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Can First Quantum Minerals Actually Reach its Recent Price Targets?

In the weeks following First Quantum Minerals’ (TSX:FM) fourth-quarter report, analysts have presented a variety of conflicting projections for the company. Some are arguing for a buy rating, some a hold rating, and others have drastically slashed their price targets. Uncertainty appears to be the most plentiful element around First Quantum as of late and investors are wondering what to do with this company.

The hard times for the stock can be traced back to mid-January when First Quantum fell to a five-year low of $10.83, thanks in part to Zambia’s new tax structure. Since then, the Q4 report was released and the big question is whether or not First Quantum has the fiscal strength to reach any of analysts’ current price targets

Mixed results

The fourth quarter saw inconsistent results, with revenues falling to US$821 million from US$897 million, and gross profit falling to US$183 million from US$319 million. Net income managed to rise, however, to US$453 million (US$0.76 per share) from US$131 million (US$0.22 per share), but this is mainly due to a revaluation of deferred Zambian taxes.

Year-end financials at First Quantum managed to slightly improve its revenues to US$3.54 billion from US$3.52 billion, even though gross profit fell to US$997 million from US$1.1 billion. Net income managed a substantial improvement of US$834 million (US$1.40 per share).

Investors have been concerned with the rising debt at First Quantum Minerals, as debt rose to US$5.9 billion in 2014 from US$3 billion, while total liabilities rose to US$ $7.7 billion from $6.3 billion. This may have had an influence on the decision to reduce capital expenses to $1.2 billion in 2015 from the $2.6 billion spent in 2014.

The copper down in Africa

In the past quarter, First Quantum began operating its newest copper smelter at its Sentinel mine in Zambia. Many were concerned that following Zambia’s radical new tax regime, First Quantum would follow the lead of other mining companies that have begun to cease operations. While this 300,000 tonne per year smelter is still scheduled to go into full production, over $1 billion in capital investments have been put on hold.

Under the old tax regime, First Quantum Minerals paid just under US$3 billion from the operations of its Kansanshi mine alone, an amount which will surge throughout 2015. Another issue being faced by First Quantum and its investors is the continued slide in copper prices, which have fallen by 11% in the fourth quarter and 20% in the past year. First Quantum managed to increase its sales volume of copper by 7% last year but a continued slowdown in China could continue to negatively affect the prices.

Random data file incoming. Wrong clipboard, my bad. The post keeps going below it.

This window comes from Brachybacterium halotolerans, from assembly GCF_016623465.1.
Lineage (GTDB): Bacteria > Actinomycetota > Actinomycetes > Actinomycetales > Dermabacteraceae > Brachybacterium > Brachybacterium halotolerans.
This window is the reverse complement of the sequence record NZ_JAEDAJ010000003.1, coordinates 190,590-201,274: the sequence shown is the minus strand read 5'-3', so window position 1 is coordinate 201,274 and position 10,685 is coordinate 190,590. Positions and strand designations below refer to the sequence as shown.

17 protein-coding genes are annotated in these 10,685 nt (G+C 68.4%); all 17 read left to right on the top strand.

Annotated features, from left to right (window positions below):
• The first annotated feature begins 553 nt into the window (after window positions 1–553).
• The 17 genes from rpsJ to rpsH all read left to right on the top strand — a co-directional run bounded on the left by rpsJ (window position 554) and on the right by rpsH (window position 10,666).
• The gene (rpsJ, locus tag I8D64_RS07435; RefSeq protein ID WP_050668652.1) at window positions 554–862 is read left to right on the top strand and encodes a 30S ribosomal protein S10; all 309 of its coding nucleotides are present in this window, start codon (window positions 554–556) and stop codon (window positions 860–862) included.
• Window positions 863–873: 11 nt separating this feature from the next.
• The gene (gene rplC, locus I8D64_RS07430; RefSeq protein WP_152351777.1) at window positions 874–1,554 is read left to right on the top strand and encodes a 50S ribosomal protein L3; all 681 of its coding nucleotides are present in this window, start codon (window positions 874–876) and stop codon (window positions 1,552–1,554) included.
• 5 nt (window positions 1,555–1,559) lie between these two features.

An unstable stock

In understanding all of these issues, we can see why analysts’ reports on First Quantum are so varied. Last week, Paradigm Capital lowered its price target from $31.50 to $27.00 with a buy rating, while TD Securities raised its price target from $16.00 to $17.00. Most of the rest of the price targets fall into this $17.00-28.00 range with little consistency.

First Quantum closed Monday at $15.76 right in the middle of its 52-week range of $9.89-27.29. The most bullish analysts are predicting that First Quantum will only be able to return to its 52-week high, which is $1.00 from the 10-year high of $28.29 that the stock reached in 2011. This means that First Quantum’s stock has flirted with both its five-year high and low in the past eight months.

If First Quantum is able to reach its bullish $28.00 high, it would be very unlikely for it to exceed its historic price ceiling. The added taxes in Zambia and lower copper prices will not help the company reach the $28.00 range, leaving investors with a more realistic price target range of $17.00 to the current generous consensus of $21.85.

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Fool contributor Cameron Conway has no position in any stocks mentioned.

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